OHIO — Ransomware attacks are increasing throughout the United States, affecting many industries, and the agriculture sector is no exception.

What You Need To Know

  • In this week's edition of Ag Report, anchor and reporter Chuck Ringwalt and agriculture expert Andy Vance discuss ransomware attacks on the U.S. agriculture sector

  • According to digital solutions company VMware, ransomware attacks increased by 148% in March 2020 over baseline levels from February 2020. 

  • Each week, Ringwalt and Vance discuss a topic of importance within agriculture

According to a report in Bloomberg, major Midwest grain cooperative NEW Cooperative Inc. was hit by a ransomware attack. The group allegedly behind the attack, BlackMatter, is demanding $5.9 million in ransom.

"It's a really unfortunate situation in one of now a series of ransomware attacks that these cyber-gangs have perpetrated on agricultural businesses or industries," Spectrum News 1 agriculture expert Andy Vance said.

NEW Cooperative is a large grain cooperative located in Iowa.

"They work with a lot of farmers," Vance said. "Cooperative means that the business is owned by the farmers who do business with it. And this ransomware attack basically shut down the company's computer systems."

According to VMware, "ransomware is a type of computer virus that seizes control of a user's computer or encrypts the data and then demands a ransom for the return of normal operations."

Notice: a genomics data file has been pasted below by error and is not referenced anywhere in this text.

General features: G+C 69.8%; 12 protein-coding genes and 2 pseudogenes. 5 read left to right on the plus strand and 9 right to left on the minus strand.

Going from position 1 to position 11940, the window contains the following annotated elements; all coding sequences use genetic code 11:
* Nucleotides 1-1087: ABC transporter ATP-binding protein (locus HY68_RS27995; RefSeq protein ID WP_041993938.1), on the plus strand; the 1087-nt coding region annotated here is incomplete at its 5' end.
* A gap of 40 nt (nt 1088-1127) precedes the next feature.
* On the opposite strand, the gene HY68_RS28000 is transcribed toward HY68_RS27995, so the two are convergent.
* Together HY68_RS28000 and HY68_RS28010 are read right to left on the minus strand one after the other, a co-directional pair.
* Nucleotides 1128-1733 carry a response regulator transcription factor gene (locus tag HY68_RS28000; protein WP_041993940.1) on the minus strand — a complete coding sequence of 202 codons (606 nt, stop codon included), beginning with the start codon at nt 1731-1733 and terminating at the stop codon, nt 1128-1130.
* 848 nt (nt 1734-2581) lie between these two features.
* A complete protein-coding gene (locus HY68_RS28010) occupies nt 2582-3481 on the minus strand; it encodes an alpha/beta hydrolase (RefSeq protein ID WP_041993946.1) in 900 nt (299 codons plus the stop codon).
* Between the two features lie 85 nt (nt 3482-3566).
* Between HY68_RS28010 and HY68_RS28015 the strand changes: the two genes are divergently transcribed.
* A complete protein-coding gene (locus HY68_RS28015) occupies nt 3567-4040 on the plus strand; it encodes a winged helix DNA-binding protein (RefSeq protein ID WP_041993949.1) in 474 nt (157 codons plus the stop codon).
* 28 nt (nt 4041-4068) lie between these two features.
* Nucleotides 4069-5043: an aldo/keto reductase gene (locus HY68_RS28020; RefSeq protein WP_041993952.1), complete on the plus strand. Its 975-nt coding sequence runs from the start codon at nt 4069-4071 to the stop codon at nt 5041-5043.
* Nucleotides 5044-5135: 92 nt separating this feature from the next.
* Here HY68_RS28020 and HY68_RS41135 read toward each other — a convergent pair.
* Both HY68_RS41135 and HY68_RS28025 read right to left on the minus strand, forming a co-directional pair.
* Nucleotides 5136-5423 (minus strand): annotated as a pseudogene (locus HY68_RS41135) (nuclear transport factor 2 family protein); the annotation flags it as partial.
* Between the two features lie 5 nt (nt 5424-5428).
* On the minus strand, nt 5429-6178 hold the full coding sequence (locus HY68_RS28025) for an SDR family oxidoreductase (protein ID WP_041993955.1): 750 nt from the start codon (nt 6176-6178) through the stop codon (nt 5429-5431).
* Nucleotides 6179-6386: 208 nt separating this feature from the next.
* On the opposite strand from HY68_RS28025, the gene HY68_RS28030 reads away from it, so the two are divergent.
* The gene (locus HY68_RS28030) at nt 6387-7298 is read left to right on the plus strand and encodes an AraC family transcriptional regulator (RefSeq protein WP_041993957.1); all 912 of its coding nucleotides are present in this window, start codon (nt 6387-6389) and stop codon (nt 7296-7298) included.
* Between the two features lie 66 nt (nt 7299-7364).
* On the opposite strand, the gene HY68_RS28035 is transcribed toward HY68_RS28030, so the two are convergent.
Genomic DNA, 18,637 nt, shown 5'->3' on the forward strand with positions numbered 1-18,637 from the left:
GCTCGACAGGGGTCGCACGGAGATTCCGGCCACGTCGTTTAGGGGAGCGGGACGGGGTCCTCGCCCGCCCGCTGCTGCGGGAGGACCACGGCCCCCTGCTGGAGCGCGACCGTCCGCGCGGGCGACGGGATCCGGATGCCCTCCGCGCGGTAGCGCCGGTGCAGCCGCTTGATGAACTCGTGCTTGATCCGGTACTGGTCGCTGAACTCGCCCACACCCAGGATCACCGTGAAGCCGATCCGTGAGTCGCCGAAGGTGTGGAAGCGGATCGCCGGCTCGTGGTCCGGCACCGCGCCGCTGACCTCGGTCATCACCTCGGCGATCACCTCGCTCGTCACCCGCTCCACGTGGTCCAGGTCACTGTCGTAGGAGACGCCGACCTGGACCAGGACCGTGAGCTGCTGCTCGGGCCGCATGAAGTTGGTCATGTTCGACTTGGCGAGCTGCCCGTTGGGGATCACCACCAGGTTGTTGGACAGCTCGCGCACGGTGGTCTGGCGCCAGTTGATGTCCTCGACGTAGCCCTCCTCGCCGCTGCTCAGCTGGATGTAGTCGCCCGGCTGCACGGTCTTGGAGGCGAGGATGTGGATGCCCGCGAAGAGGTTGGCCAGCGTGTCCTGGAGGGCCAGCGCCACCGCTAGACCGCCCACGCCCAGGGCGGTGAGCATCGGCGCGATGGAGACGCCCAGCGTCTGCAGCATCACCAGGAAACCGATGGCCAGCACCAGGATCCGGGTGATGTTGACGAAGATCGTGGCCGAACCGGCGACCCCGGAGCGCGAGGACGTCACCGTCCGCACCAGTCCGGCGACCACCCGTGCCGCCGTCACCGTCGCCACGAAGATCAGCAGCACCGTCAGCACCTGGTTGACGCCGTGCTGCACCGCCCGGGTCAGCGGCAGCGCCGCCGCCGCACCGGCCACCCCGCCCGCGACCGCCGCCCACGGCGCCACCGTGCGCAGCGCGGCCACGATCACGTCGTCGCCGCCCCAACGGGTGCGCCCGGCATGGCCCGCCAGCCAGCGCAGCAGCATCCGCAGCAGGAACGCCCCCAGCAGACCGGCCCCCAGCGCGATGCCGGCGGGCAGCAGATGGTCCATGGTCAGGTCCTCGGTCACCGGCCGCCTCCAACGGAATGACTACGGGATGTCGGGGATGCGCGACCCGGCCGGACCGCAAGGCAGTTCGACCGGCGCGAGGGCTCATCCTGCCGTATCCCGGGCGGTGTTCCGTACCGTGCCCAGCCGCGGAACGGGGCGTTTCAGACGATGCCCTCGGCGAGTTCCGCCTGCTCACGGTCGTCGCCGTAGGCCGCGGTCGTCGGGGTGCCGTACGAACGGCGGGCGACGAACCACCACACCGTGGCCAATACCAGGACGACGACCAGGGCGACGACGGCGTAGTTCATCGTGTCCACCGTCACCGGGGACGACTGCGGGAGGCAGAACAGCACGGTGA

"This is a big challenge because so many of these systems like the grain-handling systems that run the great, big grain bins that you see when you're driving out through the countryside; all these are very highly automated pieces of machinery now and so these ransomware attacks are not only inconvenient, but they will literally shut down operations for these companies because of the highly technical nature of the machinery and the software that runs it now," he said.

Vance also mentioned the ransomware attack on JBS, the world's largest meat producing company.

"[JBS] had to pay an $11 million ransom to get their operations back up and running," Vance said. "When you see one of these businesses shut down, the supply chain is varied enough and enough different players that it isn't going to cause an immediate impact or shortage at the grocery store or anything along those lines, but it creates a ripple effect where prices go up because let's say in the JBS example. This plant isn't producing meat, so we're going to see a price increase. Here, what we're going to see with NEW Cooperative and this attack is those farmers who are trying to get grain to harvest starting here any day now and in the next several weeks. Are they going to be able to deliver grain and does that affect grain prices, which then if effect makes it more costly to produce meat, milk and eggs because feed prices go up? And that puts a pinch on those farmers downstream."

Vance said consumers shouldn't be super concerned, but instances like this do ultimately play a role in the price paid for food.

He said the FBI works with farmers to prepare them for when a ransomware attack may occur.

"The bigger challenge to me is how do we shut these cyber-gangs down?" Vance said.